Grassroots Leadership: Fast Company asked Steve Miller to describe his agenda for becoming a grassroots leader.
1) Grassroots leadership can't be a cult of personality.
This approach isn't about me. It's about simple, well-taught marketing concepts - combined with a strong process design - that enable frontline employees to think like businesspeople. Top executives and frontline people learn to work together. My six direct reports differ widely in personality, and most of them would never have chosen grassroots leadership on their own. Yet today, all are effective in this mode, and all would choose it over the old approach.
2) A leader has to rechannel his ego.
Let's face it: There's no senior manager who doesn't have a good-sized ego. But you have to shift it so that you're not the hero and so that you don't need to be the hero. The heroes are the people you've been teaching. You're proud of them, and you get your gratification from their success.
3) A leader is always teaching.
Everything we do is a teaching opportunity. For instance, our teams do community service projects - building a playground or painting a school. Before we start, I always ask, "Why are we here?" In other words, what's the business reason for us to do this? It comes down to our customers. The first reason they do business with us is the most traditional: location. The second reason they come to us: They're observing our patterns of behavior, and they see that Shell is a company they can trust to do the right thing.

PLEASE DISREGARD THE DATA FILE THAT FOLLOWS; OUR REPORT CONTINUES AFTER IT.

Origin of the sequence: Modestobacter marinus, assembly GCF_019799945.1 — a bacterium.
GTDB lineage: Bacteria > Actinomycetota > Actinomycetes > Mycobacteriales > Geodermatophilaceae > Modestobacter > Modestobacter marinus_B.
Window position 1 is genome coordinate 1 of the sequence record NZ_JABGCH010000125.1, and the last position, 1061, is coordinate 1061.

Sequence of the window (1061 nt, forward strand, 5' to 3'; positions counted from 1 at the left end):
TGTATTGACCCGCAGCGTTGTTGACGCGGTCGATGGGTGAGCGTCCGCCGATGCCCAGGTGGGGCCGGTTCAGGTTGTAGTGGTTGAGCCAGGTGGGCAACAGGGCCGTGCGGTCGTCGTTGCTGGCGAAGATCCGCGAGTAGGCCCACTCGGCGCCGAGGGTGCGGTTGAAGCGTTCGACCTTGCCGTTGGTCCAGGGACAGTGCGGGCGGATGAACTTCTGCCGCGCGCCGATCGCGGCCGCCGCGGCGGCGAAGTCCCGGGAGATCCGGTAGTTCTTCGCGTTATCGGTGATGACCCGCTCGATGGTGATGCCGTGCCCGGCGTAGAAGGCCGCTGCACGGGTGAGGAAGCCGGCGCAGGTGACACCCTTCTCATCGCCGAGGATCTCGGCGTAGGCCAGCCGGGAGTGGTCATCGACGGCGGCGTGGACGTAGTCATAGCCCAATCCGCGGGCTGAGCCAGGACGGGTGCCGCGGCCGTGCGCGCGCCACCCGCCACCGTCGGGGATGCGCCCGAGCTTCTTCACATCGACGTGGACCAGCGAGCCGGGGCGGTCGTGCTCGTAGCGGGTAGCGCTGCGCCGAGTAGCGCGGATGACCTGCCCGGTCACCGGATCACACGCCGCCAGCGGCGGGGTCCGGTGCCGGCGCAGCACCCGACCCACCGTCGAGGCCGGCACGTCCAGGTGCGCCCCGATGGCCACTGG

4) Grassroots leadership isn't just about "empowerment" or listening to "the little people."
Most executives don't get it at first. They see grassroots leadership as a populist fad. But there are compelling business reasons to go this route. First, you reach around the bureaucrats in the middle. Second, senior management gets an unfiltered picture of what's going on. Third, the energy and commitment of the frontline people inspire people in middle and upper management who have become jaded.
5) Don't neglect the results.
The whole point of the exercise is to improve the performance of the organization. So while you're concentrating on clearer communication, better understanding, and greater cohesion, pay attention to the bottom-line results. They still drive the business.
A version of this article appeared in the April/May 1998 issue of Fast Company magazine.